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4 Posts authored by: SudipChahal

ERP applications tend to be mission-critical.  Accordingly, the server platform strategy for ERP environments must be approached carefully.    Centralized versus distributed, scale-up versus scale-out, how to size the servers correctly – are some of the key questions that have to be addressed.   A repeatable and disciplined platform selection and sizing methodology is called for.


Karl Mailman and I discuss these considerations and Intel IT’s approach in a couple of their papers with regard to Intel IT’s ERP environment, An ERP Platform Strategy Based on Industry-standard Servers and ‘Sizing Server Platforms To Meet ERP Requirements’



The questions covered in these papers are not exclusive to the ERP environment – concepts and considerations discussed in these papers may be applicable to other mission-critical environments as well.


What are your serve sizing challenges? How do you address those? I look forward to hearing your experiences and solutions. Please share them in comments below.

Live migration is an essential technology for an agile, dynamic data center environment based on server virtualization. Until now, it has not been possible, however, to perform successful live migration between servers based on different generations of processors, each with different instruction sets - this limited our ability to implement large resource pools, creating islands of servers and hindering the implementation of advanced data center capabilities.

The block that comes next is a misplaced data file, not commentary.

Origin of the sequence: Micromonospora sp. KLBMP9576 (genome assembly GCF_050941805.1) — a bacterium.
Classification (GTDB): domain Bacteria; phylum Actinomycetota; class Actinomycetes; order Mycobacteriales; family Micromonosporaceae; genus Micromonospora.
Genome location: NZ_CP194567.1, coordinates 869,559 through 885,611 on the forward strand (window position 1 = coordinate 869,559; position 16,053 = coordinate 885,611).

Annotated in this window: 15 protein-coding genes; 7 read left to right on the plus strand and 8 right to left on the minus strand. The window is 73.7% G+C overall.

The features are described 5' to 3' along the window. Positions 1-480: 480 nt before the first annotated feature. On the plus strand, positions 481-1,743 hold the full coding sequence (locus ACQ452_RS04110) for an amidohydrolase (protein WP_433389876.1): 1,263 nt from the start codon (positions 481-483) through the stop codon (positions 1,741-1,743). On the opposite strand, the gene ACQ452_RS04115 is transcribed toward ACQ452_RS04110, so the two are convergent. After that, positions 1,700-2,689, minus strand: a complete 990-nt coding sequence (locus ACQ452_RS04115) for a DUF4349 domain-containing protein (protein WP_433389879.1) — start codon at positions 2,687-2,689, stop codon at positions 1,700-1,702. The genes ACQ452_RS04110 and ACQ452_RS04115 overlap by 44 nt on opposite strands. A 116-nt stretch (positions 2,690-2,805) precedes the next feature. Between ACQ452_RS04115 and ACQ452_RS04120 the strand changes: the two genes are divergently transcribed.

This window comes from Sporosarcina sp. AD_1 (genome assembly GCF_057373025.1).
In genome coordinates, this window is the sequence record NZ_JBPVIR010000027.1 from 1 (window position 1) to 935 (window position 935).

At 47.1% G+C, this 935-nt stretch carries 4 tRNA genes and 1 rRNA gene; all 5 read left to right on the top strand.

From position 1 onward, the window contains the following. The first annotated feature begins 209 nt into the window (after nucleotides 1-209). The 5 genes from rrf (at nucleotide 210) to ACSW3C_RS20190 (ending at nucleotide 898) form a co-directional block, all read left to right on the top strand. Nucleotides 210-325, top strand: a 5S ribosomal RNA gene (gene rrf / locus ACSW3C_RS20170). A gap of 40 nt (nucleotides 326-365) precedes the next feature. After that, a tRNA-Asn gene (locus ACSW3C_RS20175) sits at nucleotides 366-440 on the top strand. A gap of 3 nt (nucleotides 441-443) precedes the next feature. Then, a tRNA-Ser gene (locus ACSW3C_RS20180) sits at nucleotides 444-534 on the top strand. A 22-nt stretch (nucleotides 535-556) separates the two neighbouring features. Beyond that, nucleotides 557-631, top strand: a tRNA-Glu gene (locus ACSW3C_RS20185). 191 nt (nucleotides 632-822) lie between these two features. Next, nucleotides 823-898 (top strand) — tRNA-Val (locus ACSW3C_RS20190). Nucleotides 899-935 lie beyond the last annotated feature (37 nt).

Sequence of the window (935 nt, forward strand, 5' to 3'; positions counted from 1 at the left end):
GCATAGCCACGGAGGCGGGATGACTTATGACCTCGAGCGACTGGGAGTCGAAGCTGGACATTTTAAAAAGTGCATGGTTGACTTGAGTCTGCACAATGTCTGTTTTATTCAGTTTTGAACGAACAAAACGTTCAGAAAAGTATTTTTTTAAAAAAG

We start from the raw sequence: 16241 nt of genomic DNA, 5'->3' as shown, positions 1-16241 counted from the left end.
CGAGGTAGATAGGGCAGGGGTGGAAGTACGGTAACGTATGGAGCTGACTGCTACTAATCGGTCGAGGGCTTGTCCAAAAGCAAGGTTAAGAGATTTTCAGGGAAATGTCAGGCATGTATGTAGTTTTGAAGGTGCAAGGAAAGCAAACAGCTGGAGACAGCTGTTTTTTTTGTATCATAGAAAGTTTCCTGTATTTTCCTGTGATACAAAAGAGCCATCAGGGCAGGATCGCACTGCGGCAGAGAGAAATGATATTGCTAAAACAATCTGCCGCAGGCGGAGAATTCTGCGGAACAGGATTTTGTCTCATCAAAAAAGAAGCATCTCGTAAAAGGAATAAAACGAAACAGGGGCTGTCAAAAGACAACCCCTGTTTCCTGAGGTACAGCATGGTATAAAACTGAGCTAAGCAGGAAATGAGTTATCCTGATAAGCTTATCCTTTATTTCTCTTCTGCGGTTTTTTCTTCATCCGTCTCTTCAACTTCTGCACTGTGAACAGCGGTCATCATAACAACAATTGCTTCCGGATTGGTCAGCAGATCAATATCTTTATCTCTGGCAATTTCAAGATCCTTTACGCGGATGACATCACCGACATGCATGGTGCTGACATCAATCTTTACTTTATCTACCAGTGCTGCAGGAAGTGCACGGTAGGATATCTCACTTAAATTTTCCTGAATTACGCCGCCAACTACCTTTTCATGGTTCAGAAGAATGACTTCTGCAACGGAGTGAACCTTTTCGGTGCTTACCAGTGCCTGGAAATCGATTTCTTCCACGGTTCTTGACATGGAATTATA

Combined, Intel VT FlexMigration assist and Enhanced VMotion are designed to overcome this limitation by enabling all servers to expose the same instruction set to applications, even if they are based on different processor generations from a single CPU supplier.


Intel IT and Intel’s Digital Enterprise Group, End User Platform Integration, conducted proof-of-concept (PoC) testing of live migration using Intel® Virtualization Technology FlexMigration (Intel® VT FlexMigration) assist and the Enhanced VMotion feature of VMware ESX 3.5U2*. All migrations completed without problems and our testing demonstrated that we can use Intel VT FlexMigration assist for live migration of Intel IT business applications in a mixed production environment. As a result, we can create resource pools that combine servers from multiple generations, eliminating incompatible islands of servers and allowing full implementation of advanced data center capabilities. Accordingly, we expect to standardize on systems with Intel VT FlexMigration assist in the future.